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Is this configuration ok? I've read that the stripe size should match the block size. I am mostly storing 8-30GB single files that are read sequentially. What should I adjust, and how? Ubuntu doesn't let me create a block size greater than 4k. Thanks for your help.

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2 Answers 2

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Your filesystem block size should be something that divides you RAID stripe size to produce an integer value, so 4K filesystem blocks with a 256K stripe size is fine.

For most efficient operation, especially with striped RAID setups like RAID5, you need to tell the filesystem what the controllers stripe size is so it can align its structures in a way that avoids them overlapping the edge of RAID stripes: for XFS this is done by giving the sunit= or su=options when you create the filesystem (see man mkfs.xfs for more details and options).

You also need to make sure that the filesystem itself starts on a block at the start of a RAID stripe, otherwise the filesystem's attempts to align things efficiently will be thwarted. Because the RAID volume presented to the BIOS will have the boot sector at the start, this will mean starting the first partition 256Kb into the array (unless you are creating the filesystem on the raw device, i.e. on sdb rather than partitioning the array into sdb1 and so forth, in which case the filesystem will start in block 0 - but you can't do this if you plan to boot off the array).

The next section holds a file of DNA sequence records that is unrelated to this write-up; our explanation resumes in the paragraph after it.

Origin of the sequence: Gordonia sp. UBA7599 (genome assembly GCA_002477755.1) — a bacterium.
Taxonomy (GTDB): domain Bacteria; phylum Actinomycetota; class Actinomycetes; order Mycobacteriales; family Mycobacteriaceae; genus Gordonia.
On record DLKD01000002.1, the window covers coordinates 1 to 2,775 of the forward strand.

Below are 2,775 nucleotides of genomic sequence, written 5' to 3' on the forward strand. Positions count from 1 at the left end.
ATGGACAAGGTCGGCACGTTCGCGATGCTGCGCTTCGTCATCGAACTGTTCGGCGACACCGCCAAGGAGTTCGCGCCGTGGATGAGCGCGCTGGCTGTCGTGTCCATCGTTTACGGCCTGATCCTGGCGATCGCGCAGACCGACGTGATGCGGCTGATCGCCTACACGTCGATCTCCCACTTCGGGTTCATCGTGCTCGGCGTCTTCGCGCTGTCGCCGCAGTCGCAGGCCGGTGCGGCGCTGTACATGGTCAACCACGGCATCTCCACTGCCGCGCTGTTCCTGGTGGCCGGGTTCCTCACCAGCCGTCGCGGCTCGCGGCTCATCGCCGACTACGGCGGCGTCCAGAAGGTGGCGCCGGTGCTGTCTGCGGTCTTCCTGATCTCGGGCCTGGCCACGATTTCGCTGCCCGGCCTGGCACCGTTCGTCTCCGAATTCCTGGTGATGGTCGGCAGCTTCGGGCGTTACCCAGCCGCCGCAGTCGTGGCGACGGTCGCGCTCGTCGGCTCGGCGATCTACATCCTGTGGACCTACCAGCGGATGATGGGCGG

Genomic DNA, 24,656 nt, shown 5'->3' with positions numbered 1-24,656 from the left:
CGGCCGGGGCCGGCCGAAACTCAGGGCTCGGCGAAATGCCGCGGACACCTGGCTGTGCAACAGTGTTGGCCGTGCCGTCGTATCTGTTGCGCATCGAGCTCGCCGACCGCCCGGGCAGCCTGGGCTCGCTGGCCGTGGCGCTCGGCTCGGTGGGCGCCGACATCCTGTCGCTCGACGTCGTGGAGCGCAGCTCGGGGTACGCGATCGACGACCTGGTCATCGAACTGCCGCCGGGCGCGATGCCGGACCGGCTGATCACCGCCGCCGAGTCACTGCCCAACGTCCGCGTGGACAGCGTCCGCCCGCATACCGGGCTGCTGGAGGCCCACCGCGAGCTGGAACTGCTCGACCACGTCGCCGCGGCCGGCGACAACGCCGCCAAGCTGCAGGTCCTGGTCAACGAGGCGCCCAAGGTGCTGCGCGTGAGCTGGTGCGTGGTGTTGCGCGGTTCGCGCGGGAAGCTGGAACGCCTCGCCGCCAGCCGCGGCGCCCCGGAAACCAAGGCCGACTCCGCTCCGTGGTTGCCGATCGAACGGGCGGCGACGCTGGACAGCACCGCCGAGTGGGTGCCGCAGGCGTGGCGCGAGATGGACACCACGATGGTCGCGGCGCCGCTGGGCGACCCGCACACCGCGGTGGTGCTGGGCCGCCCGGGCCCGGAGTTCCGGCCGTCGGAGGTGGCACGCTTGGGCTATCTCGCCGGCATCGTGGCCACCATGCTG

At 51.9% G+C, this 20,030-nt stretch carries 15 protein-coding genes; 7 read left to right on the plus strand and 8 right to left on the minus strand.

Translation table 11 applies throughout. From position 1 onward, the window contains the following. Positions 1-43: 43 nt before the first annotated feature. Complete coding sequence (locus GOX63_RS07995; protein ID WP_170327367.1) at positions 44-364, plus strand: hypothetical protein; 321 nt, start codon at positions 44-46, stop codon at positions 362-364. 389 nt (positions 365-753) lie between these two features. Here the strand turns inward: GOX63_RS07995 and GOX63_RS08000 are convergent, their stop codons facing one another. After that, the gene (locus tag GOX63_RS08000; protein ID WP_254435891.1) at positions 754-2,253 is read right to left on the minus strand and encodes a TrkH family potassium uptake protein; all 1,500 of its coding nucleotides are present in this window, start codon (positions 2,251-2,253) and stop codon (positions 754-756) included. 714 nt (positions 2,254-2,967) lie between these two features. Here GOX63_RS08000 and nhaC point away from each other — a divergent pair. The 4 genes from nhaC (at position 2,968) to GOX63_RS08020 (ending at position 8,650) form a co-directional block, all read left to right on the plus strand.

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Thanks for this great answer. I forgot what flags I set to XFS when I made the filesystem. Is there any way I can check against the live array? I am using Ubuntu. Thanks. –  ensnare Mar 31 '11 at 2:09

Stripe size / alignment is most important for small files or random access. In your case (large files, sequential access), I think it probably doesn't matter.

It would (of course) be worth testing, assuming you have a test that conforms to your typical load.

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